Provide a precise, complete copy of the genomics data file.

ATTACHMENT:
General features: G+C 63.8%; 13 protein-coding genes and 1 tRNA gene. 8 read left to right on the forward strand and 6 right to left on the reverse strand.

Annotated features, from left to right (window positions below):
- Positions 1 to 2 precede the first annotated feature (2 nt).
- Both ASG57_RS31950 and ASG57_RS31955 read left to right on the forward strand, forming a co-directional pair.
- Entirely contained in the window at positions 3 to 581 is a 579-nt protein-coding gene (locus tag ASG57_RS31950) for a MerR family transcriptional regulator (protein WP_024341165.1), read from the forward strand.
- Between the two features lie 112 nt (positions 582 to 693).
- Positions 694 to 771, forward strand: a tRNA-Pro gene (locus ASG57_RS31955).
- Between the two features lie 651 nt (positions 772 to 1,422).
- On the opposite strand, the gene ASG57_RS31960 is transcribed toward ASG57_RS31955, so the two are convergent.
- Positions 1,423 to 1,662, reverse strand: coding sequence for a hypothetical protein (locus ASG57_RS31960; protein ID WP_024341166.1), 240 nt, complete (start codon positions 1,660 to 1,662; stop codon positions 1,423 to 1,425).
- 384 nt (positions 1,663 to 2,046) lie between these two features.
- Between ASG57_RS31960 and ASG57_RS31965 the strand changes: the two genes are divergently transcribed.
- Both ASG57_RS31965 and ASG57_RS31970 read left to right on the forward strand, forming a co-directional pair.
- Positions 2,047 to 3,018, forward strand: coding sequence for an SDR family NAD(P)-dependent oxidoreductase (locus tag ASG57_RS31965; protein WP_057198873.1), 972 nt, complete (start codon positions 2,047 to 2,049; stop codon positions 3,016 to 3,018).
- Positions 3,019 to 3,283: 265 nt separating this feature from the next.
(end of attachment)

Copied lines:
General features: G+C 63.8%; 13 protein-coding genes and 1 tRNA gene. 8 read left to right on the forward strand and 6 right to left on the reverse strand.

Annotated features, from left to right (window positions below):
- Positions 1 to 2 precede the first annotated feature (2 nt).
- Both ASG57_RS31950 and ASG57_RS31955 read left to right on the forward strand, forming a co-directional pair.
- Entirely contained in the window at positions 3 to 581 is a 579-nt protein-coding gene (locus tag ASG57_RS31950) for a MerR family transcriptional regulator (protein WP_024341165.1), read from the forward strand.
- Between the two features lie 112 nt (positions 582 to 693).
- Positions 694 to 771, forward strand: a tRNA-Pro gene (locus ASG57_RS31955).
- Between the two features lie 651 nt (positions 772 to 1,422).
- On the opposite strand, the gene ASG57_RS31960 is transcribed toward ASG57_RS31955, so the two are convergent.
- Positions 1,423 to 1,662, reverse strand: coding sequence for a hypothetical protein (locus ASG57_RS31960; protein ID WP_024341166.1), 240 nt, complete (start codon positions 1,660 to 1,662; stop codon positions 1,423 to 1,425).
- 384 nt (positions 1,663 to 2,046) lie between these two features.
- Between ASG57_RS31960 and ASG57_RS31965 the strand changes: the two genes are divergently transcribed.
- Both ASG57_RS31965 and ASG57_RS31970 read left to right on the forward strand, forming a co-directional pair.
- Positions 2,047 to 3,018, forward strand: coding sequence for an SDR family NAD(P)-dependent oxidoreductase (locus tag ASG57_RS31965; protein WP_057198873.1), 972 nt, complete (start codon positions 2,047 to 2,049; stop codon positions 3,016 to 3,018).
- Positions 3,019 to 3,283: 265 nt separating this feature from the next.